Bridges in Nuremberg, Germany
A collection of bridges in Nuremberg
Last Friday I boarded a train to go home to our first high school reunion in almost 12 years. I was very curious to see what paths my former classmates had decided to take after finishing school. It was a very interesting and fun evening.
But while I was in Nuremberg, I also wanted to take some pictures of the town where I had spent my teen years. As I walked around town early Saturday morning, I found it very hard to take a picture. The beautiful sandstone buildings weren't jumping out at me as being something special, just normal. Buildings I have walked past hundreds of times and streets I have walked down just as often. I stopped to take my fist picture when I had almost reached the market place. Just after I took the picture of the "Heilig Geist Spital" (a hospital in the Middle Ages, now a restaurant. See the German site for historical information), it suddenly hit me what I wanted to photograph.
Heilig Geist Spital
I wanted to take pictures of the bridges crossing the river Pegnitz in the old town. Then I realized that there were a lot of bridges. Something I had never actually payed attention to before- I just crossed them.
It was very cold, a fierce wind blew and my fingers were soon frozen. It was a dreary day, which encouraged me to take the pictures in black and white. I've left one picture in color to show you the beautiful color of the sandstone.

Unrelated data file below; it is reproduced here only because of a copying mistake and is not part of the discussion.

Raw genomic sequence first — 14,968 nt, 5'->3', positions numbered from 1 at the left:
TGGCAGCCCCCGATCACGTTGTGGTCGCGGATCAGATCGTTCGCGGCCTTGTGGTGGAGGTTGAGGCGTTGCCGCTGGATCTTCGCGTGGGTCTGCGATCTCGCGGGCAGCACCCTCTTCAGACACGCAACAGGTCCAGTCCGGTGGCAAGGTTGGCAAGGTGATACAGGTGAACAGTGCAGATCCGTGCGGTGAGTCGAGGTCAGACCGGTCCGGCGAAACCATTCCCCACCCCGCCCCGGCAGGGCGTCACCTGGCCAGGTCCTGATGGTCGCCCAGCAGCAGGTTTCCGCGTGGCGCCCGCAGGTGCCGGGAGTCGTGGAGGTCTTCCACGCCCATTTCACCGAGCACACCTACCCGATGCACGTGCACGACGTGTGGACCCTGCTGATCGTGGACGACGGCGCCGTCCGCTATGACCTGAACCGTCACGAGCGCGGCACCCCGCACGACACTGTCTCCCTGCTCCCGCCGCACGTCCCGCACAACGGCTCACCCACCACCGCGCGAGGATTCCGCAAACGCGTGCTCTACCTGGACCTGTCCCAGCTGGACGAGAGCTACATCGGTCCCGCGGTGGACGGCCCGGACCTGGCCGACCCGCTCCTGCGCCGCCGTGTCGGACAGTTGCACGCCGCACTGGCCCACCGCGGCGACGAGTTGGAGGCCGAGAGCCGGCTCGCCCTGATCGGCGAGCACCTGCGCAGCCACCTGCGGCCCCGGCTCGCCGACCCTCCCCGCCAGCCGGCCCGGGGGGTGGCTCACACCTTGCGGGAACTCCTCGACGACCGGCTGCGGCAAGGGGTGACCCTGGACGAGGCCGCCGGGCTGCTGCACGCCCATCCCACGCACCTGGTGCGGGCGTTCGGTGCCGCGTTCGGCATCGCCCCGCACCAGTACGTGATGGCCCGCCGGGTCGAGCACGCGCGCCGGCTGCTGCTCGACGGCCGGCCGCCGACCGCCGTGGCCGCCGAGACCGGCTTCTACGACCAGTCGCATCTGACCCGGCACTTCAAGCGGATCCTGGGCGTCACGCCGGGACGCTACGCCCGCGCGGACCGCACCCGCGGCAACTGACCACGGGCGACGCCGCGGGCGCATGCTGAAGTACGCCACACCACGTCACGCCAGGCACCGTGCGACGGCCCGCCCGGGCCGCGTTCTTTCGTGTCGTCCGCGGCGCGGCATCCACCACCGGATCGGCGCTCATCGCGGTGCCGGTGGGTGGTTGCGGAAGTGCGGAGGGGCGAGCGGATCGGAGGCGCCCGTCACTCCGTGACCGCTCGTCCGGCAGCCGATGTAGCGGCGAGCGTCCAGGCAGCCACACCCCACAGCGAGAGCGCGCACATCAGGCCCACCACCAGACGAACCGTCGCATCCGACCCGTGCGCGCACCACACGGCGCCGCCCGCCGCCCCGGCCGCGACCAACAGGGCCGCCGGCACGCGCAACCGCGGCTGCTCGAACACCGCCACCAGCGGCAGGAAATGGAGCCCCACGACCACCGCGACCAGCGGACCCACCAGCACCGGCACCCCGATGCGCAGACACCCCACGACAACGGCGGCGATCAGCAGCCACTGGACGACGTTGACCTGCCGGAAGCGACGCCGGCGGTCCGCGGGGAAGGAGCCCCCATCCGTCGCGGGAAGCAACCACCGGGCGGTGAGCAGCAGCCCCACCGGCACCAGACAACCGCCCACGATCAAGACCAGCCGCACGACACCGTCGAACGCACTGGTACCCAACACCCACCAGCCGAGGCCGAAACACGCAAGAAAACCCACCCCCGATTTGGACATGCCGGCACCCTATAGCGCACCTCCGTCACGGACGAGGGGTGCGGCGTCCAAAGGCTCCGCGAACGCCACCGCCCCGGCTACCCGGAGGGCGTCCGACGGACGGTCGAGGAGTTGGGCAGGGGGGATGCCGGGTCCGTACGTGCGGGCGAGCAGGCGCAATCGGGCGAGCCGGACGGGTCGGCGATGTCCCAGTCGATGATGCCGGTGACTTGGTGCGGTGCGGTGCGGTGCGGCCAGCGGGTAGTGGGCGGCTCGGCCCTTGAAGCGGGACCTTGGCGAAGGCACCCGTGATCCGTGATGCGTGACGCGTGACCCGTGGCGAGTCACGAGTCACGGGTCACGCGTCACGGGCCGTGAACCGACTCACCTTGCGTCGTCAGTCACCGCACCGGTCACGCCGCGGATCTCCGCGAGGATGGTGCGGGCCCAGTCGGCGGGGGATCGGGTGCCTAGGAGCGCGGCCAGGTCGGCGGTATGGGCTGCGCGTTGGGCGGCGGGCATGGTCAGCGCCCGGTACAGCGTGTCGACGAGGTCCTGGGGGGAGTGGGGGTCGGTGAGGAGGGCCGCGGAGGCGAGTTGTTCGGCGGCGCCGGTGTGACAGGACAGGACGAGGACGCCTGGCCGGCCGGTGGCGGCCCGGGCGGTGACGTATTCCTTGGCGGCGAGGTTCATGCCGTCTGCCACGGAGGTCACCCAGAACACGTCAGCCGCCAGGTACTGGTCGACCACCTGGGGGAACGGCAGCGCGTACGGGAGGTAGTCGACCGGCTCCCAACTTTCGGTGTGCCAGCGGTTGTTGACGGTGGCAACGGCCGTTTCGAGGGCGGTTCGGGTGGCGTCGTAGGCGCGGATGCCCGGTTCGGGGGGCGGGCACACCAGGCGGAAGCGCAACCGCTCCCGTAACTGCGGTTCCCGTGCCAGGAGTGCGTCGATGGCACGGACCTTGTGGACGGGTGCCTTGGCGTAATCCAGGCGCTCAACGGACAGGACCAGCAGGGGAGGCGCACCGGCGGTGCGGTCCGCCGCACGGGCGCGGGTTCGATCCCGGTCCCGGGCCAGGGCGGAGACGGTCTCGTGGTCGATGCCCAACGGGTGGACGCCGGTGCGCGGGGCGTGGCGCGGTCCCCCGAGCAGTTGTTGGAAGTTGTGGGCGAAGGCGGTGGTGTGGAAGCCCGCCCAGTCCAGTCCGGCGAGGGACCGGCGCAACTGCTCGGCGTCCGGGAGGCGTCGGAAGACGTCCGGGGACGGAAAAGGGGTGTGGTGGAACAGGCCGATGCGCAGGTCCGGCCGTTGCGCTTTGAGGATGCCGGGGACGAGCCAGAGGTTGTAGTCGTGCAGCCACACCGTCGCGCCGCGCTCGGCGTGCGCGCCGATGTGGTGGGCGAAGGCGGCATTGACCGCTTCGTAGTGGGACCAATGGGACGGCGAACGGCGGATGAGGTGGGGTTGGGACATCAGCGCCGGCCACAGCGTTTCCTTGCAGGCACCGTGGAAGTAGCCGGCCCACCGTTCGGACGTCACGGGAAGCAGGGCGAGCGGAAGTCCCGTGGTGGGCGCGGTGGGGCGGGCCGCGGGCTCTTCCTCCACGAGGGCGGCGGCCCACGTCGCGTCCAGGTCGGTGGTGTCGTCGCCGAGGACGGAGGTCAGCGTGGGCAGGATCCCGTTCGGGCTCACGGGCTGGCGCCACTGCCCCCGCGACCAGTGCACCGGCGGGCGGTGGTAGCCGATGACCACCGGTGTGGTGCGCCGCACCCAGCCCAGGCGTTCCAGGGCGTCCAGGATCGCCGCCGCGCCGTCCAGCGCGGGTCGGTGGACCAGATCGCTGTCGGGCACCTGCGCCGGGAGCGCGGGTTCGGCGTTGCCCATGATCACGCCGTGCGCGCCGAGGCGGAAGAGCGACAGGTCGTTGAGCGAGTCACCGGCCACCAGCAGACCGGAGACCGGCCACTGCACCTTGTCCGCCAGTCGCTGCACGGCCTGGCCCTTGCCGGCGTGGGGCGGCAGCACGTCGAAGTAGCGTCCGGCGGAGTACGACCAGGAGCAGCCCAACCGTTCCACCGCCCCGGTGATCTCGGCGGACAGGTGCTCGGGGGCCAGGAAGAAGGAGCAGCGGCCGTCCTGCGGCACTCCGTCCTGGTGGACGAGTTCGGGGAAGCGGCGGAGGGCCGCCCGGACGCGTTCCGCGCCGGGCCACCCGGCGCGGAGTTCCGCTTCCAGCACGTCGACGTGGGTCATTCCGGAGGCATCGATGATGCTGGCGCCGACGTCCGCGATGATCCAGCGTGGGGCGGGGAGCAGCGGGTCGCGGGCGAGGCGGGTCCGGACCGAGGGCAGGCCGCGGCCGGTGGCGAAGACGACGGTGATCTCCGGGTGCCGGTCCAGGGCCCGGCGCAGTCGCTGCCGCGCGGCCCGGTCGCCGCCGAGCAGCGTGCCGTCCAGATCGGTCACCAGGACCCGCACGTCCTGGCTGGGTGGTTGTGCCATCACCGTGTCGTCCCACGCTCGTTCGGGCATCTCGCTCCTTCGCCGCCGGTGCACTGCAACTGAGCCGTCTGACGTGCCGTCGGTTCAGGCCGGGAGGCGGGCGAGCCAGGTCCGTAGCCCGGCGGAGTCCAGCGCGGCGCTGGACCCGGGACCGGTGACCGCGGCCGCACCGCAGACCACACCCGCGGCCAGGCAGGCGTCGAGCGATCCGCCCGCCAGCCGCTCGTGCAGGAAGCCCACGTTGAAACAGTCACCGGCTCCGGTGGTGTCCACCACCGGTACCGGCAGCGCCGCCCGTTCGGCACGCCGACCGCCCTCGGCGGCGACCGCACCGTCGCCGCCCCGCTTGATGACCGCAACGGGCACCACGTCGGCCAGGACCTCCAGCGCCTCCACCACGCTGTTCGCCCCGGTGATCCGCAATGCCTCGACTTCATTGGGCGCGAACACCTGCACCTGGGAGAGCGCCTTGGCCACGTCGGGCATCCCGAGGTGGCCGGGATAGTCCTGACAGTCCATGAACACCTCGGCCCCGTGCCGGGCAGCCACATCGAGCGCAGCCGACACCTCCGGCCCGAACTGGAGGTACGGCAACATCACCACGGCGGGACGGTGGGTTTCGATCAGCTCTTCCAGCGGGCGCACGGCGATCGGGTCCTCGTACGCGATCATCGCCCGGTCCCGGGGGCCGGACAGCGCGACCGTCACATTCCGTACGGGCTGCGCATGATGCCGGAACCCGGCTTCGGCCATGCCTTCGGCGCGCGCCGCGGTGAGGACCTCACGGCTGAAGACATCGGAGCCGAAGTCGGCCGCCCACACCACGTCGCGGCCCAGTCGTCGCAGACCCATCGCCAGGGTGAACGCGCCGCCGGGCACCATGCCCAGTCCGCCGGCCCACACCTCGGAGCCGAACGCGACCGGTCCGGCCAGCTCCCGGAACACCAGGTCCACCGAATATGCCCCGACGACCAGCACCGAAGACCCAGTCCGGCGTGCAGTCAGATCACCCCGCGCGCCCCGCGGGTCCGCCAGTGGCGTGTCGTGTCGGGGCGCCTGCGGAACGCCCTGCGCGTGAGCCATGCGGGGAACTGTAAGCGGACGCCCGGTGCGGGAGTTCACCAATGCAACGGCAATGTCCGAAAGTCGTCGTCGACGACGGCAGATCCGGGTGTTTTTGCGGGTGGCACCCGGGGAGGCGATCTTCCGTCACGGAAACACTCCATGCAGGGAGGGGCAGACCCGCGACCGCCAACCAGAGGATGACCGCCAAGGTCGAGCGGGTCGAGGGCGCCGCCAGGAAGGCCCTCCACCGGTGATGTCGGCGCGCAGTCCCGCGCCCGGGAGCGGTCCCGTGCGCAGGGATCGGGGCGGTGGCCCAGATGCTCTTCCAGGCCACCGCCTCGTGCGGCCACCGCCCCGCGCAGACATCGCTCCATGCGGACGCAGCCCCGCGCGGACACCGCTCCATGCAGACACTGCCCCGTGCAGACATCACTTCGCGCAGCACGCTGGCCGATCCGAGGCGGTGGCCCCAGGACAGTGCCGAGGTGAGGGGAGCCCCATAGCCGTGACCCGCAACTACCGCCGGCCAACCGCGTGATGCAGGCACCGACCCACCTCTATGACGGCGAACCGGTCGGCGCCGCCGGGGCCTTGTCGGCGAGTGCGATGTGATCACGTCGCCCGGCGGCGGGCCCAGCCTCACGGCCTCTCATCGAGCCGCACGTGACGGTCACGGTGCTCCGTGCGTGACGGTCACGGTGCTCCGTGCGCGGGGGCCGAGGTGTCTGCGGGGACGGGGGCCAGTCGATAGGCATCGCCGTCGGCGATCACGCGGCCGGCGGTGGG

Museumsbrücke, first built around 1200, Heilig Geist Spital in rear
Detail of the Fleischbrücke (first built around 1200). A meat house (Fleischhaus) in the vicinity gave it its name.
Henkerstreg (first built in 1457). The hangman's (Henker) house gave the bridge its name and when called to do his duty, he crossed this bridge. Despite the name of the bridge, it is probably my favorite.
Obere Karlsbrücke (first built in 1451) was named after the Holy Roman Emperor Charles VI. in 1728.
Maxbrücke (built in 1457) is the oldest stone bridge in the city. It was called Steinerne Brücke (Stone Bridge) until 1810, when it was renamed to honor the Bavarian King Maximilian I. Joseph.
Kettensteg (built in 1824) is the oldest surviving iron suspension bridge in continental Europe. Unfortunately I suddenly noticed I was pressed for time and wasn't able to get a closer picture of the iron work.
The Heilig Geist Spital and the building in the left picture don't qualify as bridges, although they are built over the river. I think they belong to this bridge collection anyways. The right picture shows a close up of the building in the left picture and the Maxbrücke in the background.
P.S. Most of the bridges were first built as wooden bridges, which is why I wrote "first built in...".